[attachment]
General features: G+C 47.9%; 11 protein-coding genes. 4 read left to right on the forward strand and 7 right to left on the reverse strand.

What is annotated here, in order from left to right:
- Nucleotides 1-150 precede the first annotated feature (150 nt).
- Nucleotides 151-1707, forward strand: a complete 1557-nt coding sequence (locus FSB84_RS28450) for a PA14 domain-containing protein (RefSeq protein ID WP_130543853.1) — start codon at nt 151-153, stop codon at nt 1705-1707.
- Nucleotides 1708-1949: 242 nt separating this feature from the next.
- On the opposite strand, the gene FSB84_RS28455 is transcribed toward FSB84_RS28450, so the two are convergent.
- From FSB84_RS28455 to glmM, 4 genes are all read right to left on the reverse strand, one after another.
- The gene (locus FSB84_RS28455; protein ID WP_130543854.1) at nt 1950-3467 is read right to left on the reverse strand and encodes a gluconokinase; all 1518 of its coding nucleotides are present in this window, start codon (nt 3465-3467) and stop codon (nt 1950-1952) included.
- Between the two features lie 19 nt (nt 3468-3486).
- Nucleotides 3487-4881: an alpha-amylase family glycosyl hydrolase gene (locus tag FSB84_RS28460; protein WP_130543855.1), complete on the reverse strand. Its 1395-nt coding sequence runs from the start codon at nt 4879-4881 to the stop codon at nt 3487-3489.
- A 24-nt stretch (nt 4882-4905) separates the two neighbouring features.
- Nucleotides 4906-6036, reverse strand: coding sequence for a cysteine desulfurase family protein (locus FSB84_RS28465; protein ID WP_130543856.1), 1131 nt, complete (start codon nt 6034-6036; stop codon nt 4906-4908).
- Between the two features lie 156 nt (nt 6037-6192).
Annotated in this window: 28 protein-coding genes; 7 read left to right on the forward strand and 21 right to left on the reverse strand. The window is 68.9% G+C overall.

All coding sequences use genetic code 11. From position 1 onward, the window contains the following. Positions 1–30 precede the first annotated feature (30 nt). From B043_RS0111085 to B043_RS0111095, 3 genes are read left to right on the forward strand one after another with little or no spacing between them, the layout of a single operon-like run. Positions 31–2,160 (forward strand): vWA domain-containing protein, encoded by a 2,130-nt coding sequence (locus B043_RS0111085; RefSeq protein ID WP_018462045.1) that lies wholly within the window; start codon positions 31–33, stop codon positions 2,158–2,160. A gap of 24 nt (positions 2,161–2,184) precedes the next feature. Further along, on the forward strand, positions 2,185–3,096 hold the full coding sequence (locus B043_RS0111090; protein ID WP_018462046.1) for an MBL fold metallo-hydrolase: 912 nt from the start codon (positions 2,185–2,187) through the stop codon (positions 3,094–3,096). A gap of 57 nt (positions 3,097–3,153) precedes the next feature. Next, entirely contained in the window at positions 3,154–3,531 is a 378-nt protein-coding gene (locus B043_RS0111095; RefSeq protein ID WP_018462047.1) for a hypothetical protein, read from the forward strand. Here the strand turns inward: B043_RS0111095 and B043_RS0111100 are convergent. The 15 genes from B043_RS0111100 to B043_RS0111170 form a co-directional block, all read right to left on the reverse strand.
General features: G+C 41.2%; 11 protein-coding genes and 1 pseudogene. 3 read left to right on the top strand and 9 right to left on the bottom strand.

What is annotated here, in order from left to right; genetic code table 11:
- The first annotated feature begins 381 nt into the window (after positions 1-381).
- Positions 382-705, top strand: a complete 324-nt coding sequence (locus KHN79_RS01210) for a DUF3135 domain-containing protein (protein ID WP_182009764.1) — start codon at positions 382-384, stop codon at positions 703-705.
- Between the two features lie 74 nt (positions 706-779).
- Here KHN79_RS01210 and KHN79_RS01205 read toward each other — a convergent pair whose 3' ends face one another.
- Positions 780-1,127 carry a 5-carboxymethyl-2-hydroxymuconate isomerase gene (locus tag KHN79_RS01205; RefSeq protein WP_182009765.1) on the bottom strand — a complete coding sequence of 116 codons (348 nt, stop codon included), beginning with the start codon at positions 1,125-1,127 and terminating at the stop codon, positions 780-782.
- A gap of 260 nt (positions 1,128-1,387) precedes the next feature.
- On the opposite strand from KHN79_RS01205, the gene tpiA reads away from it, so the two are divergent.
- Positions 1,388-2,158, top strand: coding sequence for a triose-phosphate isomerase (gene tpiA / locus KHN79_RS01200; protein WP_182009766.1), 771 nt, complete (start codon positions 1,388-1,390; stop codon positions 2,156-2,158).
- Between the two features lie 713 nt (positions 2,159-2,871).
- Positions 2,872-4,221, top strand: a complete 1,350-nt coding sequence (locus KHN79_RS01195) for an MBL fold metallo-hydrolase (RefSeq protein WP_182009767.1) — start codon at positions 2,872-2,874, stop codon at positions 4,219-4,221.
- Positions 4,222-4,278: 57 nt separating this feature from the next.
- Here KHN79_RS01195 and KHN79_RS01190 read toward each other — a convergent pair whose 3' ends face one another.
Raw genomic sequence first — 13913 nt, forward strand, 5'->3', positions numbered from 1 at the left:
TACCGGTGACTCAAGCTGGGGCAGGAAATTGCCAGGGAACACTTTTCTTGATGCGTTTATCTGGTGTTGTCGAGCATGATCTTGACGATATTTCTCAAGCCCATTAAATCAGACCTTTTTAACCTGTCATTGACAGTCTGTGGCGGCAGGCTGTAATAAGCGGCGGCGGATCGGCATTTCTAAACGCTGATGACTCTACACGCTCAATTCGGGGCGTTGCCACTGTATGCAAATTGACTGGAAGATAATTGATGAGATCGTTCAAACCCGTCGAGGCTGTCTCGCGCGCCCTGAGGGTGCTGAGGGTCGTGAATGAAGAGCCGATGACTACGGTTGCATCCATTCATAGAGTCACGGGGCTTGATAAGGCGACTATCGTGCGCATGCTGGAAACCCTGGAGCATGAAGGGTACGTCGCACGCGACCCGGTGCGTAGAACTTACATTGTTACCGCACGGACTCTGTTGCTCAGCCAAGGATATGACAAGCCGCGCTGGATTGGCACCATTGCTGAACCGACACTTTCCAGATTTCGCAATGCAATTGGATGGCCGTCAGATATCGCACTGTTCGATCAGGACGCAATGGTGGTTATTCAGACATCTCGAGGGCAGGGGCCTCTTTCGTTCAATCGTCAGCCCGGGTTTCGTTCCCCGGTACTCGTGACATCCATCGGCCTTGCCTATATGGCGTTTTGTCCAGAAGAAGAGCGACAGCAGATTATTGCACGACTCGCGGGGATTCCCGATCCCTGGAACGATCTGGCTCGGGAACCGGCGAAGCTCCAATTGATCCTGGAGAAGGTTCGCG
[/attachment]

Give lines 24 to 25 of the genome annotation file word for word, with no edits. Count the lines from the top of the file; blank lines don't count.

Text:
- On the opposite strand from KHN79_RS01205, the gene tpiA reads away from it, so the two are divergent.
- Positions 1,388-2,158, top strand: coding sequence for a triose-phosphate isomerase (gene tpiA / locus KHN79_RS01200; protein WP_182009766.1), 771 nt, complete (start codon positions 1,388-1,390; stop codon positions 2,156-2,158).